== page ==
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Karen Hochman Brown's "Digital Playground" Opens January 19 at TAG Gallery, Los Angeles

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Flowing Contrast

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Informed by geometric abstraction, psychedelic and op-art, Brown injects the precision of geometry and computers with her playful love of experimentation.

The vibrancy of color through a monitor outshines the real world, making my digital playground a place of personal experimentation and even joy…”
— Karen Hochman Brown
LOS ANGELES, CALIFORNIA, UNITED STATES, January 12, 2022 /EINPresswire.com/ -- Informed by the bright colors and swirling shapes of psychedelic and op-art as well as their predecessors of geometric abstraction, Los Angeles artist Karen Hochman Brown injects the precision of geometry and computers with playful love of experimentation to create her “Digital Playground” series opening January 19th at TAG Gallery in Los Angeles. An opening reception is scheduled for Saturday, January 22, 2022 from 4-8 PM PST

Accepting her self-assigned challenge of bridging the span from screen to discreet object, Hochman Brown succeeds with an array including large format tapestries printed with state-of-the-art technologies, animated pieces in digital picture frames, archival pigment prints and even a jigsaw puzzle! Her Digital Playground comes to life.

Being too young and possibly too sheltered as a child to actually be a hippie, Hochman Brown was still drawn to the visual esthetic of the bright colors and swirling shapes of psychedelic and op-art as well as their predecessors of geometric abstraction. Pop culture showed her Peter Max with his bright colors and bold shapes. Forays into the library introduced her to the geometric constructions and spatial distortions of Victor Vasarely. Later, she found Agnes Martin’s repetitive meditations.

High school geometry introduced her to the compass as a tool to create with precision, if only she had the discipline to keep her work neat enough to satisfy her perfectionist tendencies. A decade later, with the advent of the Macintosh computer, its accessible interface and immediate accuracy, she found her artist tool.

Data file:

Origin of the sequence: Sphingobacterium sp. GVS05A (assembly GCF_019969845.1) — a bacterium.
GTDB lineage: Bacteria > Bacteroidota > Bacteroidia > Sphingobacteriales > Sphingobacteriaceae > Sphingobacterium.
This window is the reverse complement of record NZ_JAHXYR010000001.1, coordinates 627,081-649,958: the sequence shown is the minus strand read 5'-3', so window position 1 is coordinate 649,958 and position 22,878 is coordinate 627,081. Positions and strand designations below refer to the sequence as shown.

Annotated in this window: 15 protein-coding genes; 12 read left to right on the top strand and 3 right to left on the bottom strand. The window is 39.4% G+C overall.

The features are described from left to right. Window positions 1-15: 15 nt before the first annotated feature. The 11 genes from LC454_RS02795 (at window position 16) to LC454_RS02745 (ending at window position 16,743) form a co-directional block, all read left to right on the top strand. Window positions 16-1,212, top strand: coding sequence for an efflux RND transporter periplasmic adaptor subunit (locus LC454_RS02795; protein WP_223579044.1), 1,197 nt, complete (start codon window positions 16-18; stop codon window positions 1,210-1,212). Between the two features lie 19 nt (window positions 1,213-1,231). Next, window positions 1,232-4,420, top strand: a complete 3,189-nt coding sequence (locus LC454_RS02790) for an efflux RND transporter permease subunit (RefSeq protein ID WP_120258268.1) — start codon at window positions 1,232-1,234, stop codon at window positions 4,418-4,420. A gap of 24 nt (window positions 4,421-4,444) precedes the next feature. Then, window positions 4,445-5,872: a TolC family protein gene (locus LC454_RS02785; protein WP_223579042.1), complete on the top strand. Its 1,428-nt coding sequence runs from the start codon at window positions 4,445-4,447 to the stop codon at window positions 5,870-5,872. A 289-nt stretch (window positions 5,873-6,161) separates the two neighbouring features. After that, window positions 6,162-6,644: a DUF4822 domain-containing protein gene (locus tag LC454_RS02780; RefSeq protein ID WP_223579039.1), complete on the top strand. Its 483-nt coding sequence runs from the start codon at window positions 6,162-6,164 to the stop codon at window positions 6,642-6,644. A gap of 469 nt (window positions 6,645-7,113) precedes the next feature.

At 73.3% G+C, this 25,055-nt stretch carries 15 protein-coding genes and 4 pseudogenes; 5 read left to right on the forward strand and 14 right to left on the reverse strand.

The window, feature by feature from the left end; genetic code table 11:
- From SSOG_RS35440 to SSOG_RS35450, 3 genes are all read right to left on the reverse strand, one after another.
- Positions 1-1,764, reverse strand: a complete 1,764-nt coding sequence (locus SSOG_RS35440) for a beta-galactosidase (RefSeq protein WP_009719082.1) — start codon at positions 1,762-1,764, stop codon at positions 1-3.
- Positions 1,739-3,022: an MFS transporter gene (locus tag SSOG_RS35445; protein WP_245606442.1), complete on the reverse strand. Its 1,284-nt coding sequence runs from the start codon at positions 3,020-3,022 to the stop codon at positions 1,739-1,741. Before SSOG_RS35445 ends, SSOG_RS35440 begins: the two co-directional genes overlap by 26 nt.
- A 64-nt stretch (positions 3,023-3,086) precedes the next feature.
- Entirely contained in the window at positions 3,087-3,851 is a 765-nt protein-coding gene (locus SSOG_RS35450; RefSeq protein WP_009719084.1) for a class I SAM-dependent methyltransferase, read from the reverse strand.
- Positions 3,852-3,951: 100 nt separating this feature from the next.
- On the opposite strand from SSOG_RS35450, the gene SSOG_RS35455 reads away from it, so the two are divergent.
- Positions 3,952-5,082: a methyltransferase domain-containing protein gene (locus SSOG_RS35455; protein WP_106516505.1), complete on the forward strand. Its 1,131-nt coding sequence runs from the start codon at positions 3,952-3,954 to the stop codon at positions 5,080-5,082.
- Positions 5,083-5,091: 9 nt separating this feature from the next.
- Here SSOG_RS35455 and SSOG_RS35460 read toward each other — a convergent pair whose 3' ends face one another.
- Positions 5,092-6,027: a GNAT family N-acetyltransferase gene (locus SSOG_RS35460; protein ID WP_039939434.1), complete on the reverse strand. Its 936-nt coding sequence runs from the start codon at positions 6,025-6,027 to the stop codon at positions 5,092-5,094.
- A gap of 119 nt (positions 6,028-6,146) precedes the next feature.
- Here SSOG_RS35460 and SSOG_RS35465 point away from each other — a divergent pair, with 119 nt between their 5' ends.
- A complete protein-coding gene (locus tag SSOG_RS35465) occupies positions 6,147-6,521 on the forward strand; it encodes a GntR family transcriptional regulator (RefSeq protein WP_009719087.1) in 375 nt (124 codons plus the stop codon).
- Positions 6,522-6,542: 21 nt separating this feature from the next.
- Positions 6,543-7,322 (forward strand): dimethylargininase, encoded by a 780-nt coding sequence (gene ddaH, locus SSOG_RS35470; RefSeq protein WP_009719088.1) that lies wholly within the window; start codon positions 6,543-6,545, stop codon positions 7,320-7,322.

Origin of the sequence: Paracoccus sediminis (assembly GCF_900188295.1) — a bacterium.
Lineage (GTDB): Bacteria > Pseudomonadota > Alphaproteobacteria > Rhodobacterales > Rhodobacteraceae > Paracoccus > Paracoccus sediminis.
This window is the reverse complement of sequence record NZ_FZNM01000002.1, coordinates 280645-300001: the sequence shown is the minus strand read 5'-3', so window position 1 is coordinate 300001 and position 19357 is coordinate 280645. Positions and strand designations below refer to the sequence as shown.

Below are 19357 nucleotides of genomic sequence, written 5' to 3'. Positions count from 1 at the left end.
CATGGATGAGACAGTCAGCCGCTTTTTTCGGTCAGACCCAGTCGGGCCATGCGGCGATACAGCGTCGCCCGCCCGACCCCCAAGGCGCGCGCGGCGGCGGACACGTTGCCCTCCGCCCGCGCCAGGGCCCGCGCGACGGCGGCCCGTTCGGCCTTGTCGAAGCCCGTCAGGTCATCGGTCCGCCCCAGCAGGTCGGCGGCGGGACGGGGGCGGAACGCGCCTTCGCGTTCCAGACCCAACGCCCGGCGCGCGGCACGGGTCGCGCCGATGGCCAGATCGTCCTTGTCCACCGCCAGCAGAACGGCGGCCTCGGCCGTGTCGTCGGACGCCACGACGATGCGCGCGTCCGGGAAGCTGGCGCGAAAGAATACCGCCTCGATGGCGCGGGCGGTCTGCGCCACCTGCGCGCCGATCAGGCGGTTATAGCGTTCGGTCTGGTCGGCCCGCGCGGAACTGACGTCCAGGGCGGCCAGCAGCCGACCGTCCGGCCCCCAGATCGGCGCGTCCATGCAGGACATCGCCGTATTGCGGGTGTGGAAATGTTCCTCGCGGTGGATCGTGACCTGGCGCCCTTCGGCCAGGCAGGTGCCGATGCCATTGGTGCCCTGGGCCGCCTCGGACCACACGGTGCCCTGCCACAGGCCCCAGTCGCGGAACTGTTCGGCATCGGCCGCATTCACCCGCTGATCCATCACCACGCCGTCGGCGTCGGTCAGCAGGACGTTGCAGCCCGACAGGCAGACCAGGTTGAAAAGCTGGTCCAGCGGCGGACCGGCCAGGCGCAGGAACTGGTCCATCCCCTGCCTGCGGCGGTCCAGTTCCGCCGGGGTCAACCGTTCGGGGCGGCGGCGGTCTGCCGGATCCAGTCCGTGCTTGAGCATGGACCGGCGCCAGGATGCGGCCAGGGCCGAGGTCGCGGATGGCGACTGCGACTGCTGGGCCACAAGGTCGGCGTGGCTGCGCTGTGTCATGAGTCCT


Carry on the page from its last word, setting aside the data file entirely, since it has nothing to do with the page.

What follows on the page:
“The vibrancy of color through a monitor outshines the real world, making my digital playground a place of personal experimentation and even joy.” says Hochman Brown. She recognized the enormity of the challenge of taking the artwork away from the computer screen and into real life. She watched the evolution of printing digital artwork from the plotted output of Vera Molnár, to the dot-matrix printers of early home computing, to the sophisticated machines of present day. Archival inks can now load modern printers capable of turning digital experimentations into museum-quality prints, as well as outputs onto fabric and other tangible items.

Karen Hochman Brown [USA, b.1958] holds a BA in Art from Pitzer College, and did post-graduate work at California College of the Arts and Crafts in the field of Arts Education. Hochman Brown has had solo shows with Lancaster Museum of Art and History (MOAH), The Wolf Museum of Exploration + Innovation, Santa Barbara, CA, Gallery 825 and TAG Gallery Los Angeles, California Center for Digital Art, Santa Ana, CA, The Gallery at Los Angeles County Arboretum, Arcadia, CA, Yuma Art Center, Yuma, AZ. She has participated in numerous group shows in the Los Angeles area and throughout the United States. Her work has been reviewed in Art & Cake and AEQAI. She finds inspiration from Georgia O’Keeffe, Frank Stella, Victor Vasarely, Hilma af Klint and Agnes Pelton.

TAG Gallery is a contemporary gallery located at 5458 Wilshire Blvd on Museum Row in the Miracle Mile district of Los Angeles, California. The Gallery represents award-winning contemporary Southern California local artists working in all mediums and styles.

Kristine Schomaker
Shoebox Arts
shoeboxartsla@gmail.com